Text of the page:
Psalm 95:2 Let us come into his presence with thanksgiving; let us make a joyful noise to him with songs of praise!
I planted garlic on Thanksgiving. The evening meal was in the oven, and I went out into the unusually warm November afternoon to tuck garlic cloves into the earth. I trenched a row and laid each of them down. For some reason, the cloves reminded me of babies, soft-curved and swaddled in white. I pulled the dirt over them like a blanket. I gently crumbled it down. Sleep, little ones, sleep. Dream spring dreams. Send scraggly roots down. Spear green scapes up.
Planting garlic was on my to-do list. But it also felt like a thankful thing to do, an act appropriate to the day. I gave thanks while I planted: for the soil, for the garlic itself, for our little corner of God’s fall-brown earth where I could kneel to lay my cloves down.
Thankfulness can take on egotistical tones. We focus on what is good for us, in our lives. On the one hand, what else would we do? How else can we give thanks if not by bearing witness to what God has done in our lives? In that way, thanksgiving is always a kind of testimony. But it strikes me that thanksgiving for followers of Jesus always pours forth in something beyond our personal satisfaction. It’s not just thanks for what we have. It’s thanks that becomes thank-offering.
The “thank-offering” is listed in the catalog of offerings found in the Old Testament. It’s called todah in Hebrew, and the thank-offering is a subcategory of the offering of peace or well-being (cf Leviticus 7:11-12). It’s the sacrifice of an animal, with the addition of the offering of flour cakes. The priest keeps the cakes, but those who bring the sacrifice eat the meat in a ritual meal. While Christ has given his life as the ultimate sacrifice to fulfill the demands of the Law and pay the penalty of sin, the logic of the thank-offering still holds true. Our thanksgiving points toward God and pours forth in an offering greater than ourselves.Hope for the future is one way that thanksgiving points toward God and pours forth in something greater than ourselves. If God has been good and merciful to us before (thanks be to God!), then we can count on God’s goodness and mercifulness in the future. Single garlic cloves go into the earth in November, and in a miracle of multiplication, we yank whole fat heads from the soil in June. That takes hope. When we give thanks, we have a hopeful, Godward orientation.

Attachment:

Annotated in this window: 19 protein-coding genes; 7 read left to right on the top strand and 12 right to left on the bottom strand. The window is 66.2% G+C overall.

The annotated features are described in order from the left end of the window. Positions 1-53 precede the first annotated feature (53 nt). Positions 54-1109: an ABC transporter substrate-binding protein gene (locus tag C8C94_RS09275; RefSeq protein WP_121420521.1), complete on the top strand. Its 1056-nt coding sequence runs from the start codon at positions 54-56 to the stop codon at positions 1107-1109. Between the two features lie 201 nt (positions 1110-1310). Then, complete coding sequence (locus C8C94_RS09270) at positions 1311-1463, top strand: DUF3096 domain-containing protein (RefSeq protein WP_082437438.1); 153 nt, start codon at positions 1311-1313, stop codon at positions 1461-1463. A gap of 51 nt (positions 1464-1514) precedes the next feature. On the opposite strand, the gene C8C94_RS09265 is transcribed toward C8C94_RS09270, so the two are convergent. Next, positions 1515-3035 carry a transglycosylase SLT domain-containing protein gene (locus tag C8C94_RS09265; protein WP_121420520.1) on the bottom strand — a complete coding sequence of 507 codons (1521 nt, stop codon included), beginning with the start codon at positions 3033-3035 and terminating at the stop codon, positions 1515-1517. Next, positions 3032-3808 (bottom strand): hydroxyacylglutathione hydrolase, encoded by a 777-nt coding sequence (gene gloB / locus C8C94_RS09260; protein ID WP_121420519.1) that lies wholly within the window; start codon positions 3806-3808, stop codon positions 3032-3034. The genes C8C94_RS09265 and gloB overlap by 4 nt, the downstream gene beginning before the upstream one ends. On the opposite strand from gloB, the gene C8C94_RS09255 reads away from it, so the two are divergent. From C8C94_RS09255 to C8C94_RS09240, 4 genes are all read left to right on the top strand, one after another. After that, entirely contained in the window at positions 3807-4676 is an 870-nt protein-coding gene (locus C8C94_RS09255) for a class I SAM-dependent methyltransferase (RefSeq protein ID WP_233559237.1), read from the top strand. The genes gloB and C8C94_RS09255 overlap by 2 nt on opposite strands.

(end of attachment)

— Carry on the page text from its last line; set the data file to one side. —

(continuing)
Thanksgiving transmutes into action. Gratitude in our hearts becomes service and generosity, kindness and love of neighbor. It’s Jesus’ measure in the parables: “From everyone to whom much has been given, much will be required” (Luke 12:48). No doubt Jesus’ words are a warning, but I also take them as an invitation to generously commit our lives to something bigger than ourselves. Our congregations and communities are good places to start.
The todah thanksgiving offering of the ancient Law required a sacrifice. I’m convinced we need sacrifice for our lives to be rich and complete. For us, it’s no longer the blood sacrifice of the Old Testament, but rather fashioning our lives as a “living sacrifice, holy and acceptable to God” as Paul wrote to the Romans (Romans 12:1). Sacrifice is not just a one-off event; it’s a way of life. We’re called to live in ways that point toward God and that are committed to something greater than ourselves. We bear with one another in the hard work of community. We give and volunteer. We discover our deepest meaning in an outward-focused life. Paul diagrammed the mathematics of thanksgiving and sacrifice in his second letter to the church in Corinth. He told believers in Corinth that their gift to alleviate the suffering of fellow Christians in Jerusalem “overflows with many thanksgivings to God” (2 Corinthians 9:12).
What goes around comes around. In thankfulness we offer our time and treasure, and those offerings are received with thanksgiving that make their way up to God.